Buying a home is a big step that, in many cases, will bring you years of happiness. But there’s also a long list of things that can go wrong when you buy a house.
My husband and I bought our first home in the bliss of complete ignorance. We didn’t even know enough to be afraid, but we should have. A little healthy fear of potential problems can help you prepare so you can avoid them. Here are ways to overcome five legitimate homeownership fears by employing some preventive action.
In my home-living experience, I have dealt with fleas, mice, ants, spiders, ladybugs, and moles. Oh, also termites. Those are the ones I know about, anyway.
Dealing with pests is a big fear for potential homeowners, and I get it. Pests are gross and invasive and make you feel dirty. They can also make you sick. You don’t want them around.
There are two great facts about pests, however. First, dealing with pests, even at an infestation level, is doable and not necessarily expensive. And second, a thorough inspection before buying a home will ensure that you’re not moving into something already infested.
Mind you, your standard pre-closing house inspection won’t necessarily alert you to pest issues. You’ll need to hire a pest control specialist to do a thorough inspection before you close on a home.
Dealing with pests when you’re already in a home is unpleasant, but not impossible. You can use any of the many available DIY pest solutions or call a professional exterminator. A regular pest control service (you can sign up for a monthly plan) will keep most pests at bay and alert you to potential issues.
2. Water damage
First things first: Water issues can be a big problem. You want to know if the house you’re about to purchase has any now, has had any in the past, or potentially might have more in the future. Your inspector is your friend. If you notice any telltale signs of water damage, ask the listing agent outright for all the facts. And ask the home inspector to pay close attention to those areas.
Most water damage can be prevented with a few smart moves.
Avoiding burst pipes
Winterize all your outdoor faucets to avoid the pain of a burst pipe. Buy an insulated faucet cover (less than $10) on Amazon or at any hardware store. Put it on your outdoor spigot (takes five minutes, tops). Take it off when warm weather returns.
Avoiding clogged pipes
If you have small children, or even adults with long hair, a clogged pipe is likely to happen. Purchase a drain snake and you can deal with most clogged pipes yourself. If it’s something a little more serious (we had tree root issues), it can cost between $100 and $200 to have a nice person with a long, rotary, motorized drain cleaner come out and fix the clog.
When you move into a home, find a nearby plumber. Ask the neighbors for a recommendation if you’re new to the area. Ask the plumber the cost to do a thorough inspection of the plumbing in the house. A plumber can let you know where clogs are likely to occur and whether there is any old or worn-out plumbing that should be replaced.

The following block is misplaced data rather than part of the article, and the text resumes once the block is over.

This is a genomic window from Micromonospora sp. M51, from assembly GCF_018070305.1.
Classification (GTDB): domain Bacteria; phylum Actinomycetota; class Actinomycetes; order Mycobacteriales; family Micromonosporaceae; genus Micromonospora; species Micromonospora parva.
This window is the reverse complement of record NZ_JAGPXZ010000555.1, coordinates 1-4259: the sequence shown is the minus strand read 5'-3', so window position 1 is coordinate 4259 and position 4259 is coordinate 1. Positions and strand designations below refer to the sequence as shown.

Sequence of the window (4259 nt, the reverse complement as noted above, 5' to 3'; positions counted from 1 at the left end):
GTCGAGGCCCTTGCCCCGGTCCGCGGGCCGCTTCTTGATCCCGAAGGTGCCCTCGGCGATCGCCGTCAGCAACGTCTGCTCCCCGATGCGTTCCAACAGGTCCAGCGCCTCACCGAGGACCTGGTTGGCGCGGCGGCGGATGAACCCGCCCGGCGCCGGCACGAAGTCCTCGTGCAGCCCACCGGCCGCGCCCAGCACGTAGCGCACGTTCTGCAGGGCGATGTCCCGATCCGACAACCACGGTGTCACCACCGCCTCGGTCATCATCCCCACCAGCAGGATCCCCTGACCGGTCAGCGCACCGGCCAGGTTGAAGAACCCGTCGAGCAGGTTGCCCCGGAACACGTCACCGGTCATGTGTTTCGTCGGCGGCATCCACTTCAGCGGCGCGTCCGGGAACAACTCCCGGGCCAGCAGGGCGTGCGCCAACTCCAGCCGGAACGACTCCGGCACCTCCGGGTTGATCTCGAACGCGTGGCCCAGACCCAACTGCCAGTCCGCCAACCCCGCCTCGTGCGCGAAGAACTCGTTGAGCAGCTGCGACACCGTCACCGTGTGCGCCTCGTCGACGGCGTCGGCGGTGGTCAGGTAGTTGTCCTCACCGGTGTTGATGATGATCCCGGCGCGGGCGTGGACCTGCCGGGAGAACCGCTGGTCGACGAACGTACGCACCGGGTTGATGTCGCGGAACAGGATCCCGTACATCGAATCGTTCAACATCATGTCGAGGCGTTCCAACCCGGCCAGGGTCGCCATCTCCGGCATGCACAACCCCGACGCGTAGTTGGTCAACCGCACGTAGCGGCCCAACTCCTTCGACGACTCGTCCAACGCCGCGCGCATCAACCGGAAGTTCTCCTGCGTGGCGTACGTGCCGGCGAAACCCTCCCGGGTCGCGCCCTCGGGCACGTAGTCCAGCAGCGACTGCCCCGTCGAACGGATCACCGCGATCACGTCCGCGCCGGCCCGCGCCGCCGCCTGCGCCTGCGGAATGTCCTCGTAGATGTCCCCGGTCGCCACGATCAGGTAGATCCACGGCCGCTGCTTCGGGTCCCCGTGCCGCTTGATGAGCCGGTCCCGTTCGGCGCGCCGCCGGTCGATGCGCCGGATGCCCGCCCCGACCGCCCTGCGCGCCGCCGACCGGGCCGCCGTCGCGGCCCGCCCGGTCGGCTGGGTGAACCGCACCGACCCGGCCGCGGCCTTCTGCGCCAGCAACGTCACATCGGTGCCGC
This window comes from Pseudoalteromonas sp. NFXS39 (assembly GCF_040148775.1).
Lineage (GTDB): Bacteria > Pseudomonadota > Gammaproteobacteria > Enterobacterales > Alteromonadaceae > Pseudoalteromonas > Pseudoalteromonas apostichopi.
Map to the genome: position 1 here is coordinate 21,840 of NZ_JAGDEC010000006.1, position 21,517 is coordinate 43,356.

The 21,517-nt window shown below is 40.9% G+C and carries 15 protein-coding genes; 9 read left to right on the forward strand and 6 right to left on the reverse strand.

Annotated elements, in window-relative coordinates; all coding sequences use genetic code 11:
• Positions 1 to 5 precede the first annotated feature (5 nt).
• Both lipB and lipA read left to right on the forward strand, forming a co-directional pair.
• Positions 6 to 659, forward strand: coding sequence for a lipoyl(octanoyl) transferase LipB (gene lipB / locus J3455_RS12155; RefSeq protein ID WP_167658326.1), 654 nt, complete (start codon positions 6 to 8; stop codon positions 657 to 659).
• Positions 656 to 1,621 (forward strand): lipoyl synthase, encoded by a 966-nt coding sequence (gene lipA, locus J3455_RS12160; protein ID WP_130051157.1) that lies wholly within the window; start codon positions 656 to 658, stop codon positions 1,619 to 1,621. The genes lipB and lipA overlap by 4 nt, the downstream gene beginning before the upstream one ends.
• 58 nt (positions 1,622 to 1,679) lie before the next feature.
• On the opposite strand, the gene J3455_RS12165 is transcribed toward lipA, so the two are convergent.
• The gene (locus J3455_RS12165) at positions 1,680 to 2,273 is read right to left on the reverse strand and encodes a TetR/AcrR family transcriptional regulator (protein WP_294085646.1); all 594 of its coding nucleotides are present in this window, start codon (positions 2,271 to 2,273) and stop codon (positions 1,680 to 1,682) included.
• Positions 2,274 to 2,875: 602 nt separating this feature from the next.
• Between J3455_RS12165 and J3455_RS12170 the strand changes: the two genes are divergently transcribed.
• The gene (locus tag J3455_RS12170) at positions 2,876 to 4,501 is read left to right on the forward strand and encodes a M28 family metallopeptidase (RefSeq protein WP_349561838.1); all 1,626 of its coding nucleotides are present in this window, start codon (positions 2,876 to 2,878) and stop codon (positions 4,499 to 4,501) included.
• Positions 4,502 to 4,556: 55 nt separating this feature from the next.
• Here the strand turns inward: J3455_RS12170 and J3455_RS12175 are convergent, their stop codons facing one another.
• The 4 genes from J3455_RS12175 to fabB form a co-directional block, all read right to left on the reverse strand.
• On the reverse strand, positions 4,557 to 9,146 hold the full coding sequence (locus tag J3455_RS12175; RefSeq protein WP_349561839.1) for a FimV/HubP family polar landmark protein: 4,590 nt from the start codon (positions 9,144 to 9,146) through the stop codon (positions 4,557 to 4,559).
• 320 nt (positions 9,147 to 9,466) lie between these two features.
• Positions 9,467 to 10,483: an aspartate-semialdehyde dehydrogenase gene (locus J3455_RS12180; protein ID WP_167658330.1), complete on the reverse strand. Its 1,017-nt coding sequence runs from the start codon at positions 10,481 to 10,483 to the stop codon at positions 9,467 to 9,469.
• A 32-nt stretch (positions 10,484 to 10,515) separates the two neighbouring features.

Avoiding a flooded basement
Handling a flooded basement is, as with most house issues, not a lot of fun. But it’s not the end of the world, either. The best news is that most flooding can be prevented by having well-maintained gutters, a sump pump, and landscaping that directs the flow of water away from your house.
Mold is a scary thing when you’re buying a home. Mold often grows where you don’t see it, and it can make you very sick. But although mold is gross, it is easy to detect and simple to eliminate.
Most states require any known mold issues, past or present, to be included on the seller’s disclosure. Mold is a potential issue for a house that is in a humid environment or that has had water issues in the past. If your potential home fits that description, and there’s no mention of mold on the seller’s disclosure, consider a specialized inspection. A mold inspection typically costs under $1,000 and can give you great peace of mind.
If the inspection turns up evidence of mold, get an estimate on mold remediation and negotiate with the sellers.
The thought of a fire is terrifying for many homeowners. The good news is you can lessen the probability of a fire by staying on top of a few important things.
Review the house inspection for any issues with wiring or electrical fixtures. Negotiate to have these issues fixed or to have the cost of the repairs taken off the price. Keep smoke detectors installed and test them monthly. (You’ll want to have carbon monoxide detectors installed, as well.) Other common-sense fire safety tips include being smart about how you use space heaters, electrical cords, and heat lamps, as well as regularly having your heating, ventilation, and air conditioning system, your dryer vents, and your chimneys cleaned.